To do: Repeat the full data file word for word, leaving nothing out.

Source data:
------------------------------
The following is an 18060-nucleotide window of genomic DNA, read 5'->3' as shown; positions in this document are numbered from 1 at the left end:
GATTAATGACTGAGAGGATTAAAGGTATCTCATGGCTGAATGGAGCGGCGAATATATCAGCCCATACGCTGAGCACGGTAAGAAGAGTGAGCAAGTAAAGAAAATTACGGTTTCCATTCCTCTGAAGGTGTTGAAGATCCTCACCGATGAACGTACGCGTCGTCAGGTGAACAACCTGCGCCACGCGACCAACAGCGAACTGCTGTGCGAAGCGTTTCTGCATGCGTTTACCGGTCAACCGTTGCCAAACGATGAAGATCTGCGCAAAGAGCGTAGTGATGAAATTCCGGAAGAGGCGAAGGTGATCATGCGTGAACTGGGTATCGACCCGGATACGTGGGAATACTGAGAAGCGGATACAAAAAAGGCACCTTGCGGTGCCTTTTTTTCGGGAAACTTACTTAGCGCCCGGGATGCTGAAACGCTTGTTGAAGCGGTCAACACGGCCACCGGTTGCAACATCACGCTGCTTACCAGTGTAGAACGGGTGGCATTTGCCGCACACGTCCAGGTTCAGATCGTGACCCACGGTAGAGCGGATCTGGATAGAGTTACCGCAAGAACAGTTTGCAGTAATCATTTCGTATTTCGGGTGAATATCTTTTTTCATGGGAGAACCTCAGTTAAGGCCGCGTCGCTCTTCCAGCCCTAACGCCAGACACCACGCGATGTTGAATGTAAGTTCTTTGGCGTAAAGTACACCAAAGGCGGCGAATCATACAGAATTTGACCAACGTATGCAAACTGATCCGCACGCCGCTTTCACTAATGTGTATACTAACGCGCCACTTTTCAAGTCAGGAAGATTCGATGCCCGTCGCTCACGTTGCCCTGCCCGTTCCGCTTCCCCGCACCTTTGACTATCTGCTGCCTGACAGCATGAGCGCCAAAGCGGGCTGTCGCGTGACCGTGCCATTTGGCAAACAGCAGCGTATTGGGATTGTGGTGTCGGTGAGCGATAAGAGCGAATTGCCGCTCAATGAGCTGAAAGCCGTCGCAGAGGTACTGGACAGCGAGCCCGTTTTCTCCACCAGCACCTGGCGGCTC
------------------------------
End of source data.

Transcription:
The following is an 18060-nucleotide window of genomic DNA, read 5'->3' as shown; positions in this document are numbered from 1 at the left end:
GATTAATGACTGAGAGGATTAAAGGTATCTCATGGCTGAATGGAGCGGCGAATATATCAGCCCATACGCTGAGCACGGTAAGAAGAGTGAGCAAGTAAAGAAAATTACGGTTTCCATTCCTCTGAAGGTGTTGAAGATCCTCACCGATGAACGTACGCGTCGTCAGGTGAACAACCTGCGCCACGCGACCAACAGCGAACTGCTGTGCGAAGCGTTTCTGCATGCGTTTACCGGTCAACCGTTGCCAAACGATGAAGATCTGCGCAAAGAGCGTAGTGATGAAATTCCGGAAGAGGCGAAGGTGATCATGCGTGAACTGGGTATCGACCCGGATACGTGGGAATACTGAGAAGCGGATACAAAAAAGGCACCTTGCGGTGCCTTTTTTTCGGGAAACTTACTTAGCGCCCGGGATGCTGAAACGCTTGTTGAAGCGGTCAACACGGCCACCGGTTGCAACATCACGCTGCTTACCAGTGTAGAACGGGTGGCATTTGCCGCACACGTCCAGGTTCAGATCGTGACCCACGGTAGAGCGGATCTGGATAGAGTTACCGCAAGAACAGTTTGCAGTAATCATTTCGTATTTCGGGTGAATATCTTTTTTCATGGGAGAACCTCAGTTAAGGCCGCGTCGCTCTTCCAGCCCTAACGCCAGACACCACGCGATGTTGAATGTAAGTTCTTTGGCGTAAAGTACACCAAAGGCGGCGAATCATACAGAATTTGACCAACGTATGCAAACTGATCCGCACGCCGCTTTCACTAATGTGTATACTAACGCGCCACTTTTCAAGTCAGGAAGATTCGATGCCCGTCGCTCACGTTGCCCTGCCCGTTCCGCTTCCCCGCACCTTTGACTATCTGCTGCCTGACAGCATGAGCGCCAAAGCGGGCTGTCGCGTGACCGTGCCATTTGGCAAACAGCAGCGTATTGGGATTGTGGTGTCGGTGAGCGATAAGAGCGAATTGCCGCTCAATGAGCTGAAAGCCGTCGCAGAGGTACTGGACAGCGAGCCCGTTTTCTCCACCAGCACCTGGCGGCTC